Fighting back against an invader
For the past eight years I have been a member of the PA House Agricultural and Rural Affairs Committee. It is a committee assignment that I pursued for several reasons. First, it is the largest industry in Pennsylvania. Second, we all need to eat, yet food insecurity occurs in urban, suburban and rural areas. Third, while I represent an urban/suburban area of the state, it would be a way to relate to my rural colleagues where most agricultural production occurs.
Our commonwealth is now faced with an agricultural challenge that is occurring in the southeastern part of the state, although it is slowly spreading to rural areas.
The Spotted Lanternfly (SLF), is an invasive planthopper native to China, India, and Vietnam. The first detection of this non-native species to the United States was discovered in Pennsylvania in Berks County in September of 2014. It has since spread to 14 other counties in the southeast portion of the Commonwealth, which are now quarantined.
This insect has the potential to greatly impact agricultural crops such as grapes, hops, and hardwoods. This pest poses a significant threat to the state’s more than $28 million grape, $87 million apple, and more than $19 million peach industries, as well as the hardwood industry in Pennsylvania which accounts for nearly $17 billion in sales.
It is also reducing the quality of life for people living in heavily infested areas due to the sheer number of these pests and the mess that they leave behind.
Penn State University and Extension, the United States Department of Agriculture (USDA), and the PA Department of Agriculture (PDA) have joined forces to control and contain the spread of SLFs. Penn State University is leading the research efforts currently underway to answer the many questions we have about the insect’s biology, pesticide studies, and the ability of the insect to adapt to the environment in Pennsylvania.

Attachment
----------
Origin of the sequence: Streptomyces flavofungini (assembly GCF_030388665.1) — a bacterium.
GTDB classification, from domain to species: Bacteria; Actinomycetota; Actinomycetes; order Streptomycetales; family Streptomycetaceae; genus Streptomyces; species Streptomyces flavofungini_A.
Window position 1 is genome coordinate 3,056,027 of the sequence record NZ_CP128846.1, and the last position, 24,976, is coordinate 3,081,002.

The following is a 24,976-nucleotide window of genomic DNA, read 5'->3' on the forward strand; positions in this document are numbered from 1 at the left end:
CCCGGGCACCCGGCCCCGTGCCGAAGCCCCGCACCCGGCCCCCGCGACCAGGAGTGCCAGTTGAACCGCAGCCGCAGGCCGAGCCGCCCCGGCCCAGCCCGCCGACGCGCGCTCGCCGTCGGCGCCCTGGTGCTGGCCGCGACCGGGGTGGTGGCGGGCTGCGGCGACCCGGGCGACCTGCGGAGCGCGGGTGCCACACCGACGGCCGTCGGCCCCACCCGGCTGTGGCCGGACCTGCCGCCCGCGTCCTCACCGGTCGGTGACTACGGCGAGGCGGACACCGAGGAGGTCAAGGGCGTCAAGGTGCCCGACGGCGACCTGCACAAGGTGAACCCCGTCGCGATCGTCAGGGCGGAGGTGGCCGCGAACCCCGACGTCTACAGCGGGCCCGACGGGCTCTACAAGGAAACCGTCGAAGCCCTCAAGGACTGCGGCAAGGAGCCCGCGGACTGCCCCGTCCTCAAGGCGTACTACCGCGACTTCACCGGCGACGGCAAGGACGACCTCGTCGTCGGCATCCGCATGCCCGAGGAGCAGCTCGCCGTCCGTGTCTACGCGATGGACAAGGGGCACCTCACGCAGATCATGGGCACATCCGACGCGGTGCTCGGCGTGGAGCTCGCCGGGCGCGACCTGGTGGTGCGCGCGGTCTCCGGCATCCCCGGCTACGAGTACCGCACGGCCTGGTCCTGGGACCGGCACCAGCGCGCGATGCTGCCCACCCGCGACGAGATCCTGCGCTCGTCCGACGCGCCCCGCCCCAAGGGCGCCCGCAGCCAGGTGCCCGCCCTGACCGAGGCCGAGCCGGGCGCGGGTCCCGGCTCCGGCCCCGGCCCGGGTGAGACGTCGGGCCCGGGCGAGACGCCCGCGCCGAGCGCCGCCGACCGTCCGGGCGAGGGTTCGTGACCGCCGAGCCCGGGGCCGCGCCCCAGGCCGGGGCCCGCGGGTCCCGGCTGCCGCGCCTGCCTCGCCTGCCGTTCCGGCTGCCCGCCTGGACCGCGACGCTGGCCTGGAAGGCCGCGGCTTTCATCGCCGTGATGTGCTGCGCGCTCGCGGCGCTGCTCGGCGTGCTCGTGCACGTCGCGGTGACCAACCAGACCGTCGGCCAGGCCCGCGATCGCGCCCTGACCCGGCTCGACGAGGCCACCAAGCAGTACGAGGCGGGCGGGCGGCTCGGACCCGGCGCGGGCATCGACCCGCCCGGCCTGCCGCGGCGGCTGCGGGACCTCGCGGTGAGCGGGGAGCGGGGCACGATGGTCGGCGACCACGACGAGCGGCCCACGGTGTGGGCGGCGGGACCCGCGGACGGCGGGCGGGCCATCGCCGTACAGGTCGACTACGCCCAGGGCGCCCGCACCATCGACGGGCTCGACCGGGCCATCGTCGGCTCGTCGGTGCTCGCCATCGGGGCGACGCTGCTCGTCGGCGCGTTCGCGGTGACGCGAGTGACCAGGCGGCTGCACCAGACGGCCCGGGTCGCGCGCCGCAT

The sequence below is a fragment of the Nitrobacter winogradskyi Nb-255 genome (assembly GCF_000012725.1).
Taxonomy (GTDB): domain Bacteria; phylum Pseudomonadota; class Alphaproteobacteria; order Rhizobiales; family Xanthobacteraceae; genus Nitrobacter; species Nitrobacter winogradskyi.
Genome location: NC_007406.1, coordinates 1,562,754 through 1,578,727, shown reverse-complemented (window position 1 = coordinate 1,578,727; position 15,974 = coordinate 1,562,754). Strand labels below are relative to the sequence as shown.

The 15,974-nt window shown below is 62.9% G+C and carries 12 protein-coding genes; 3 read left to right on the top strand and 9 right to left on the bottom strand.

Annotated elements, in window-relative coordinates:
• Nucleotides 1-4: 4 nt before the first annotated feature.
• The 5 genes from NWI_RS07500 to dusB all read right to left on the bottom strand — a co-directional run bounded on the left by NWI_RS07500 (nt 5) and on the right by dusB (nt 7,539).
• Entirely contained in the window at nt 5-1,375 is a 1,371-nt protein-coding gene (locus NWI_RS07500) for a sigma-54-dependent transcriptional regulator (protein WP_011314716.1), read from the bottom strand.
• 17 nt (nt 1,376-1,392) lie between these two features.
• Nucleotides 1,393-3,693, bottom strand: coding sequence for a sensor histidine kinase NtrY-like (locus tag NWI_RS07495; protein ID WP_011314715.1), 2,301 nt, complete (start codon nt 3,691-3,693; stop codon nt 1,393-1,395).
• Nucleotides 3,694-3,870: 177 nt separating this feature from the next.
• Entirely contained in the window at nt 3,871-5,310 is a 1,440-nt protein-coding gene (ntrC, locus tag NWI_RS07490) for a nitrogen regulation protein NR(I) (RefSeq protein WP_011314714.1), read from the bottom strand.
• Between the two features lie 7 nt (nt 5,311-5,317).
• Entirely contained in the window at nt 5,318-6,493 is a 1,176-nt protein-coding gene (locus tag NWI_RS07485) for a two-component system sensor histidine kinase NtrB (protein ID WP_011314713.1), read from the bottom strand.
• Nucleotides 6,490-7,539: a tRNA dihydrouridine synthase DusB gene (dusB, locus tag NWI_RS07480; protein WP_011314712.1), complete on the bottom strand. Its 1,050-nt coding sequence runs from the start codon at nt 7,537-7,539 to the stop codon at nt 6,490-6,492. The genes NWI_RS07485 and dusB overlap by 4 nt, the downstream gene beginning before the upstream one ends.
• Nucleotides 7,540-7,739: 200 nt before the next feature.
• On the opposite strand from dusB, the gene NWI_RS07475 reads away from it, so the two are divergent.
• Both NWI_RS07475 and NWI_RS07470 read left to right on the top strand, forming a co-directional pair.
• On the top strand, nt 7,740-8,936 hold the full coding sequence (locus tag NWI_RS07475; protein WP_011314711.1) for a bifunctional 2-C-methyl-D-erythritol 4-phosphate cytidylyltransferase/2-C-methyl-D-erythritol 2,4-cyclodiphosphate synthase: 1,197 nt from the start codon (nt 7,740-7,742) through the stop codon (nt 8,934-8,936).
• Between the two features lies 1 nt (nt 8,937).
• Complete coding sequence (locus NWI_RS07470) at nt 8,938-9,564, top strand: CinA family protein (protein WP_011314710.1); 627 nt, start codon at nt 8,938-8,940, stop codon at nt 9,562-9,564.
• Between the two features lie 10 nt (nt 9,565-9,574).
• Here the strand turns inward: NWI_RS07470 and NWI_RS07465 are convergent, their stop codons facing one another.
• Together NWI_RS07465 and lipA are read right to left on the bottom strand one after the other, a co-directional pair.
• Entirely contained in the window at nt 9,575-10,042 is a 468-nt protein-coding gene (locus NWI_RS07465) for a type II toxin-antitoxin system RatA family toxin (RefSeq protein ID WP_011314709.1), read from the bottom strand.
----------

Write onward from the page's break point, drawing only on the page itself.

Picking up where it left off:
If you see a Spotted Lanternfly, it’s imperative to immediately report it either online services.agriculture.pa.gov/SLFReport or via phone by calling 1-888-4BADFLY.
What else? Kill it! Squash it, smash it…just get rid of it. And you can have a little fun while doing that by downloading the SQUISHR app from the Apple Store if you have an iPhone (or Google play for Android).
The SLF causes serious damage in trees including oozing sap, wilting, leaf curling, and tree dieback. In addition to tree damage, when the SLFs feed, they excrete a sugary substance, called honeydew, that encourages the growth of black sooty mold. This mold is harmless to people; however, it causes damage to plants. In counties infested and quarantined for the SLF, residents report hundreds of these bad bugs that affect their quality of life and ability to enjoy the outdoors during the spring and summer months.
The SLF will cover trees, swarm in the air, and their honeydew can coat decks and play equipment. The SLF can be controlled with a combination of physical removal and destruction of both the SLF and its eggs. PDA has developed extensive information that can be found at www.agriculture.pa.gov
The PDA and its federal, state, local and non-governmental cooperators are working to develop a strategy to eliminate this pest from the Commonwealth.
Early detection is vital to the effective control of this pest and for the protection of PA agriculture and natural resources-related businesses. Egg laying begins in late September and continues through late November or early December and can occur on manmade surfaces in addition to plants. In the fall, these bugs will lay egg masses with 30-50 eggs each. These are called bad bugs for a reason. So, thank you for helping to do your part and rid our community of these colorful but destructive pests.
Thoughts? Suggestions? Concerns? Make your voice heard by visiting my office at 6511 Ridge Avenue or calling (215) 482-8726. Walk-ins always welcome.